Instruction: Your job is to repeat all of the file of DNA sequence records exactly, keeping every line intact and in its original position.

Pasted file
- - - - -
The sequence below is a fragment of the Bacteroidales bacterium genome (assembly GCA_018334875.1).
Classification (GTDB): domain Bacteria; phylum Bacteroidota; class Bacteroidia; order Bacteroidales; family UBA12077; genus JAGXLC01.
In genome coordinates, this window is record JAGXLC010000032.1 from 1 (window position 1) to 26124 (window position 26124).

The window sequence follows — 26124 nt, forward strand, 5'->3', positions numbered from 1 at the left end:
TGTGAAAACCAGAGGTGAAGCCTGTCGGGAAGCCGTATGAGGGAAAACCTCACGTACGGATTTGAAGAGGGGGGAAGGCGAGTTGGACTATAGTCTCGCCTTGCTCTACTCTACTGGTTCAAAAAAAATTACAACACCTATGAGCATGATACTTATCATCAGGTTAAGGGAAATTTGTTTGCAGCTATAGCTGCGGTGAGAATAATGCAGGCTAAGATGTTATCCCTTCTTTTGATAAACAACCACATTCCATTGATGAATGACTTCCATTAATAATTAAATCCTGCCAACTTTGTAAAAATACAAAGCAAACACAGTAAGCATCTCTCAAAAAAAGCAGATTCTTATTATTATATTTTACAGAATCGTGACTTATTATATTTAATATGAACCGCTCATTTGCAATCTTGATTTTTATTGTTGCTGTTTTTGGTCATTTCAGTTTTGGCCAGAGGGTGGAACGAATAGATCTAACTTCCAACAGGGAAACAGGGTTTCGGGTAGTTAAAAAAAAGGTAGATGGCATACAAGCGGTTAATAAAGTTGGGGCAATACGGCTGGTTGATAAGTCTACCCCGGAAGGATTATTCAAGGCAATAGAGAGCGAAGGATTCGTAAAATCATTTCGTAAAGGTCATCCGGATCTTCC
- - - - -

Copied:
The sequence below is a fragment of the Bacteroidales bacterium genome (assembly GCA_018334875.1).
Classification (GTDB): domain Bacteria; phylum Bacteroidota; class Bacteroidia; order Bacteroidales; family UBA12077; genus JAGXLC01.
In genome coordinates, this window is record JAGXLC010000032.1 from 1 (window position 1) to 26124 (window position 26124).

The window sequence follows — 26124 nt, forward strand, 5'->3', positions numbered from 1 at the left end:
TGTGAAAACCAGAGGTGAAGCCTGTCGGGAAGCCGTATGAGGGAAAACCTCACGTACGGATTTGAAGAGGGGGGAAGGCGAGTTGGACTATAGTCTCGCCTTGCTCTACTCTACTGGTTCAAAAAAAATTACAACACCTATGAGCATGATACTTATCATCAGGTTAAGGGAAATTTGTTTGCAGCTATAGCTGCGGTGAGAATAATGCAGGCTAAGATGTTATCCCTTCTTTTGATAAACAACCACATTCCATTGATGAATGACTTCCATTAATAATTAAATCCTGCCAACTTTGTAAAAATACAAAGCAAACACAGTAAGCATCTCTCAAAAAAAGCAGATTCTTATTATTATATTTTACAGAATCGTGACTTATTATATTTAATATGAACCGCTCATTTGCAATCTTGATTTTTATTGTTGCTGTTTTTGGTCATTTCAGTTTTGGCCAGAGGGTGGAACGAATAGATCTAACTTCCAACAGGGAAACAGGGTTTCGGGTAGTTAAAAAAAAGGTAGATGGCATACAAGCGGTTAATAAAGTTGGGGCAATACGGCTGGTTGATAAGTCTACCCCGGAAGGATTATTCAAGGCAATAGAGAGCGAAGGATTCGTAAAATCATTTCGTAAAGGTCATCCGGATCTTCC